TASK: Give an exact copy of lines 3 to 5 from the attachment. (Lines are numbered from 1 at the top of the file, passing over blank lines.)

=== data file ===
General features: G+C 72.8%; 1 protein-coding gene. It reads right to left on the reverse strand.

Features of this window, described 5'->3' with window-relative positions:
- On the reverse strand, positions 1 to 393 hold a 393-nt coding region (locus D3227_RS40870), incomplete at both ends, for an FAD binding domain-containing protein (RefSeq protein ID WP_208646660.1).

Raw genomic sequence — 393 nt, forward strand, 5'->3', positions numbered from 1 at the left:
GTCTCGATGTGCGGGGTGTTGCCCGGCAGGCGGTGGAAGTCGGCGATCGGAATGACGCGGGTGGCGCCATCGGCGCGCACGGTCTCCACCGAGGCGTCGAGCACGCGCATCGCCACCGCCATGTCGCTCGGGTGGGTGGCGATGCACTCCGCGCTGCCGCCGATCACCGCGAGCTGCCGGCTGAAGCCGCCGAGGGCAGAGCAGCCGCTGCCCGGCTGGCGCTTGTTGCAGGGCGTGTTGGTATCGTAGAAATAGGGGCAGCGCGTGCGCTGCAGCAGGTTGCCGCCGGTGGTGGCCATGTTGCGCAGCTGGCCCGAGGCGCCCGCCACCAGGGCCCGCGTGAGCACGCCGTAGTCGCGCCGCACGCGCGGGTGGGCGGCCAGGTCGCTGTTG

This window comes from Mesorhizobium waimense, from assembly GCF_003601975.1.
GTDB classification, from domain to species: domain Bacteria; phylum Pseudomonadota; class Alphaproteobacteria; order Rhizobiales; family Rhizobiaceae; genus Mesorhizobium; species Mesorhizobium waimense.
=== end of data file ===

- On the reverse strand, positions 1 to 393 hold a 393-nt coding region (locus D3227_RS40870), incomplete at both ends, for an FAD binding domain-containing protein (RefSeq protein ID WP_208646660.1).

Raw genomic sequence — 393 nt, forward strand, 5'->3', positions numbered from 1 at the left:
GTCTCGATGTGCGGGGTGTTGCCCGGCAGGCGGTGGAAGTCGGCGATCGGAATGACGCGGGTGGCGCCATCGGCGCGCACGGTCTCCACCGAGGCGTCGAGCACGCGCATCGCCACCGCCATGTCGCTCGGGTGGGTGGCGATGCACTCCGCGCTGCCGCCGATCACCGCGAGCTGCCGGCTGAAGCCGCCGAGGGCAGAGCAGCCGCTGCCCGGCTGGCGCTTGTTGCAGGGCGTGTTGGTATCGTAGAAATAGGGGCAGCGCGTGCGCTGCAGCAGGTTGCCGCCGGTGGTGGCCATGTTGCGCAGCTGGCCCGAGGCGCCCGCCACCAGGGCCCGCGTGAGCACGCCGTAGTCGCGCCGCACGCGCGGGTGGGCGGCCAGGTCGCTGTTG